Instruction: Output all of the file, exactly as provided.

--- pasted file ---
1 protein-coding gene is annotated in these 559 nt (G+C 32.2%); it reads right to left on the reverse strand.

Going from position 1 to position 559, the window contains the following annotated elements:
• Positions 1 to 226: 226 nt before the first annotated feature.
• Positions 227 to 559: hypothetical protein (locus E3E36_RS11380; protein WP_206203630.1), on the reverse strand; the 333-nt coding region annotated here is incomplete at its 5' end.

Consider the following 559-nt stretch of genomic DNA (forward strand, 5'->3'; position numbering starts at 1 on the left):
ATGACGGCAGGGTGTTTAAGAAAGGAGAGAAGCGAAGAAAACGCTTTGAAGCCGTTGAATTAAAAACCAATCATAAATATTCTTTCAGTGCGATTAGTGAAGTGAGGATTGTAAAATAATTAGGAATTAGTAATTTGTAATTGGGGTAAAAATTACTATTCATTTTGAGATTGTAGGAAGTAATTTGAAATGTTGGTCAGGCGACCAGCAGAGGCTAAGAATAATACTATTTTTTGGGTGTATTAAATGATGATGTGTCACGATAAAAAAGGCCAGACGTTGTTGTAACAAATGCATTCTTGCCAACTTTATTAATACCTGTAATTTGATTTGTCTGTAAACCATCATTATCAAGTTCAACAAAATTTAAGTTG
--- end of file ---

1 protein-coding gene is annotated in these 559 nt (G+C 32.2%); it reads right to left on the reverse strand.

Going from position 1 to position 559, the window contains the following annotated elements:
• Positions 1 to 226: 226 nt before the first annotated feature.
• Positions 227 to 559: hypothetical protein (locus E3E36_RS11380; protein WP_206203630.1), on the reverse strand; the 333-nt coding region annotated here is incomplete at its 5' end.

Consider the following 559-nt stretch of genomic DNA (forward strand, 5'->3'; position numbering starts at 1 on the left):
ATGACGGCAGGGTGTTTAAGAAAGGAGAGAAGCGAAGAAAACGCTTTGAAGCCGTTGAATTAAAAACCAATCATAAATATTCTTTCAGTGCGATTAGTGAAGTGAGGATTGTAAAATAATTAGGAATTAGTAATTTGTAATTGGGGTAAAAATTACTATTCATTTTGAGATTGTAGGAAGTAATTTGAAATGTTGGTCAGGCGACCAGCAGAGGCTAAGAATAATACTATTTTTTGGGTGTATTAAATGATGATGTGTCACGATAAAAAAGGCCAGACGTTGTTGTAACAAATGCATTCTTGCCAACTTTATTAATACCTGTAATTTGATTTGTCTGTAAACCATCATTATCAAGTTCAACAAAATTTAAGTTG